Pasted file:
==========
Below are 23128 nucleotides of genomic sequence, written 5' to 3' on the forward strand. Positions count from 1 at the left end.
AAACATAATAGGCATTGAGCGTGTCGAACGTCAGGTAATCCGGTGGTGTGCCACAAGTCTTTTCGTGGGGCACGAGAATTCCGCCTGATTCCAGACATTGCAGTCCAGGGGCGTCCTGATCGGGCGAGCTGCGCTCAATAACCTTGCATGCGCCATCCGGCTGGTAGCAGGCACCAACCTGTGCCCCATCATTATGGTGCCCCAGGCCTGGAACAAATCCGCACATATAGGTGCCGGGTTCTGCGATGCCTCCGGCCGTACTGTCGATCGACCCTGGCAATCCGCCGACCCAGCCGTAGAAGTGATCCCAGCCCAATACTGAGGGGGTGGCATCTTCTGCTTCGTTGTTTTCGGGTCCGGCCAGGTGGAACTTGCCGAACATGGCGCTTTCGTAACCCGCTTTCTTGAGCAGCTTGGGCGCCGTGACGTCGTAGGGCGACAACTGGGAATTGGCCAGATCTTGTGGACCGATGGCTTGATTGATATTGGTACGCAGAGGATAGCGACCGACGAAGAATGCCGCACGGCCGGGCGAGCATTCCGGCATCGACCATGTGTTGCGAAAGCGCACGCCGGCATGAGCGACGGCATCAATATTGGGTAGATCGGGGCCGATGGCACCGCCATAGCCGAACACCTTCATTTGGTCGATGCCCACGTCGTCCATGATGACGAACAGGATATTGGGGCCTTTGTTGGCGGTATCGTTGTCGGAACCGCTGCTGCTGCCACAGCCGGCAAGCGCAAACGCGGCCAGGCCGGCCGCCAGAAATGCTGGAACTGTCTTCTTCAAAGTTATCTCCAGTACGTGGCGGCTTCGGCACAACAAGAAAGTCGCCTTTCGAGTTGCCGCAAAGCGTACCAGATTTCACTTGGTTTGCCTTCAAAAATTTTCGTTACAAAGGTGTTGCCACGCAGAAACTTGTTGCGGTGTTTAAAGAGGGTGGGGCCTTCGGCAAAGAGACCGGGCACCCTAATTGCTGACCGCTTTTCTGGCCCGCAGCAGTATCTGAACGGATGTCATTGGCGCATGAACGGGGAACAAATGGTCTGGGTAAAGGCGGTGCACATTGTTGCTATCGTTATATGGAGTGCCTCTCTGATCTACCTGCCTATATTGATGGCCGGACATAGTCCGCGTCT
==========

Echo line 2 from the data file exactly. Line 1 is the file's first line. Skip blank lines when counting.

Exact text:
AAACATAATAGGCATTGAGCGTGTCGAACGTCAGGTAATCCGGTGGTGTGCCACAAGTCTTTTCGTGGGGCACGAGAATTCCGCCTGATTCCAGACATTGCAGTCCAGGGGCGTCCTGATCGGGCGAGCTGCGCTCAATAACCTTGCATGCGCCATCCGGCTGGTAGCAGGCACCAACCTGTGCCCCATCATTATGGTGCCCCAGGCCTGGAACAAATCCGCACATATAGGTGCCGGGTTCTGCGATGCCTCCGGCCGTACTGTCGATCGACCCTGGCAATCCGCCGACCCAGCCGTAGAAGTGATCCCAGCCCAATACTGAGGGGGTGGCATCTTCTGCTTCGTTGTTTTCGGGTCCGGCCAGGTGGAACTTGCCGAACATGGCGCTTTCGTAACCCGCTTTCTTGAGCAGCTTGGGCGCCGTGACGTCGTAGGGCGACAACTGGGAATTGGCCAGATCTTGTGGACCGATGGCTTGATTGATATTGGTACGCAGAGGATAGCGACCGACGAAGAATGCCGCACGGCCGGGCGAGCATTCCGGCATCGACCATGTGTTGCGAAAGCGCACGCCGGCATGAGCGACGGCATCAATATTGGGTAGATCGGGGCCGATGGCACCGCCATAGCCGAACACCTTCATTTGGTCGATGCCCACGTCGTCCATGATGACGAACAGGATATTGGGGCCTTTGTTGGCGGTATCGTTGTCGGAACCGCTGCTGCTGCCACAGCCGGCAAGCGCAAACGCGGCCAGGCCGGCCGCCAGAAATGCTGGAACTGTCTTCTTCAAAGTTATCTCCAGTACGTGGCGGCTTCGGCACAACAAGAAAGTCGCCTTTCGAGTTGCCGCAAAGCGTACCAGATTTCACTTGGTTTGCCTTCAAAAATTTTCGTTACAAAGGTGTTGCCACGCAGAAACTTGTTGCGGTGTTTAAAGAGGGTGGGGCCTTCGGCAAAGAGACCGGGCACCCTAATTGCTGACCGCTTTTCTGGCCCGCAGCAGTATCTGAACGGATGTCATTGGCGCATGAACGGGGAACAAATGGTCTGGGTAAAGGCGGTGCACATTGTTGCTATCGTTATATGGAGTGCCTCTCTGATCTACCTGCCTATATTGATGGCCGGACATAGTCCGCGTCT